efficiency can be reached when same-sex oriented people are relieved from
suppressive laws and the oppressive social climate they basically face (Cornwall
1998). Lesbians’ and gays’ welfare will be certainly increased by such steps, because
discrimination on the basis of sexual orientation produces negative externalities
(external costs), i.e., disadvantages that directly affect LGB people's utility. Opposite-
sex oriented people, however, need not be affected by anti-discrimination, neither
objectively nor subjectively. As a result, one group is better off and the others are not
worse off. This is exactly what Pareto-efficiency requires. After all, achieving Pareto-
efficiency through anti-discrimination needs to be thoroughly argued.
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Being sexually different is not harmful by itself, neither to oneself nor to others
(though religious fundamentalists believe so). But even if homosexuality were harmful
to the respective person, the individual should be given the right for choosing his or
her proper way of living, as long as it does not directly affect other people's well-
being. For there are no external costs that should be internalized by the state through
regulating the intimate sphere. On this premise religious, moral, and social mission
has to be reconsidered and perhaps judged afresh. The decision to deem a norm as
absolutely true must be left to the individual, as it cannot be objectively tested and
proved to be true. Even if an individual's lifestyle, judged by some moral principle, is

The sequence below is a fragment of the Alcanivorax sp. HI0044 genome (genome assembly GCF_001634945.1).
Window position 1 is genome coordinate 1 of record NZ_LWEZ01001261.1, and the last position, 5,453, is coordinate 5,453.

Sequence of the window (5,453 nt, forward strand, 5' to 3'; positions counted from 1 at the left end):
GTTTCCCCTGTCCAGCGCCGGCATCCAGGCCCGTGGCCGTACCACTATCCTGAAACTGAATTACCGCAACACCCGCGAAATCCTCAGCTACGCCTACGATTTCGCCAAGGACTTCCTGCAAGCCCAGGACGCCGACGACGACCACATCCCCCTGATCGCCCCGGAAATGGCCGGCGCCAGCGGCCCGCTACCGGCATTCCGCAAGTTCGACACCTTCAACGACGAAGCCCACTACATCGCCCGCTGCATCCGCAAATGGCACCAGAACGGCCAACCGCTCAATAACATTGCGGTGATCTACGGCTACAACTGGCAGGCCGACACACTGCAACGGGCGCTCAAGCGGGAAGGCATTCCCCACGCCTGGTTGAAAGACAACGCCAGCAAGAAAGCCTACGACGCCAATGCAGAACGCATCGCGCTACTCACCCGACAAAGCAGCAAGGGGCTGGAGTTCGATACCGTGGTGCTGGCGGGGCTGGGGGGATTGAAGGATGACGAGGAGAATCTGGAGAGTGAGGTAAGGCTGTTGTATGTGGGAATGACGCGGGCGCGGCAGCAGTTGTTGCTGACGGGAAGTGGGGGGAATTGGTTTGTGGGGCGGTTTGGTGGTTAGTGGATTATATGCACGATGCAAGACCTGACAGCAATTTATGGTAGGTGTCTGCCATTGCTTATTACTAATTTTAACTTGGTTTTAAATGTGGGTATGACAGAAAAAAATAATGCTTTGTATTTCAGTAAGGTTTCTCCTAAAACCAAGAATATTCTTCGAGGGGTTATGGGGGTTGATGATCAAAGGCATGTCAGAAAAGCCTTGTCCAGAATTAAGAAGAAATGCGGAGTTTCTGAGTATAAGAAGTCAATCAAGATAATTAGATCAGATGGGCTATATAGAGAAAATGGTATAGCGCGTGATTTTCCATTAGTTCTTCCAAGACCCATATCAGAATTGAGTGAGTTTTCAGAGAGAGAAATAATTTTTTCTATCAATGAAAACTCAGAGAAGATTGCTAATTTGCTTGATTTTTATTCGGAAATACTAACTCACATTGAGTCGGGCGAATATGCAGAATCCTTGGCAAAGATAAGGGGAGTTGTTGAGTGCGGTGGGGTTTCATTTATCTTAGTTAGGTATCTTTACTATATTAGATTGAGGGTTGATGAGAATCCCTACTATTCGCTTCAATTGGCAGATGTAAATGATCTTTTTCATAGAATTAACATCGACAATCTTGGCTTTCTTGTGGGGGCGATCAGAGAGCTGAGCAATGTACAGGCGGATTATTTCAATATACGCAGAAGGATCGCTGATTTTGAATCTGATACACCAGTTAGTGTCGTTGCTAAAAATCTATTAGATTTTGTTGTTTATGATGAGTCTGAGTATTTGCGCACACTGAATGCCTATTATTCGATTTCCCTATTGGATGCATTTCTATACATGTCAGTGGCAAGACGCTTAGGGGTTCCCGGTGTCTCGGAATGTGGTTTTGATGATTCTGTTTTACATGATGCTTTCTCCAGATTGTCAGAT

considered far from being optimal, the individual should be conceded sovereignty
and self-responsibility in this respect. Morals that concern the individual alone must
be clearly considered to be a private matter, whereas morals are a matter of public
affairs, if and only if externalities (i.e., direct effects on other people's utility) are
produced through the individual’s conduct.
Beyond that, it can be argued that, if social (i.e., the entire) welfare is raised by
improving queer people's situation, not only the queers' but also the straights' welfare
is increased. This is also achieved by abolishing the negative externalities on LGB
people that had affected the efficiency of the economic system as a whole and
diminished national income growth: Without being inhibited by stigmatization and
exclusion, social and economic interactions operate more smoothly, efficiently, and
less costly (Badgett 1996; Powers 1996; Spielman and Winfield 1996). Anti-
discrimination measures achieving that heterosexuals do internalize the superiority of
non-discrimination enhance the feeling of social togetherness. Moreover, in the final
state of perfect social integration, a public good called social peace is produced.
Social peace is based on the following intermediate targets (strategic factors):
information, tolerance, understanding, acceptance, social equality and integration.
Finally, social peace is a key factor of economic growth and the accumulation of
wealth (Bartel 1999).
Therefore the economic content of externalities fundamentally counters the
conservatives' paternalistic (moralizing) argument. In the end, however, this question
still remains essentially one of political morality and social justice. For it has to be
decided concretely on how far the room for free individual behavior reaches, because
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only when entitlements are allocated (Bamforth 1998) and thereby borderlines are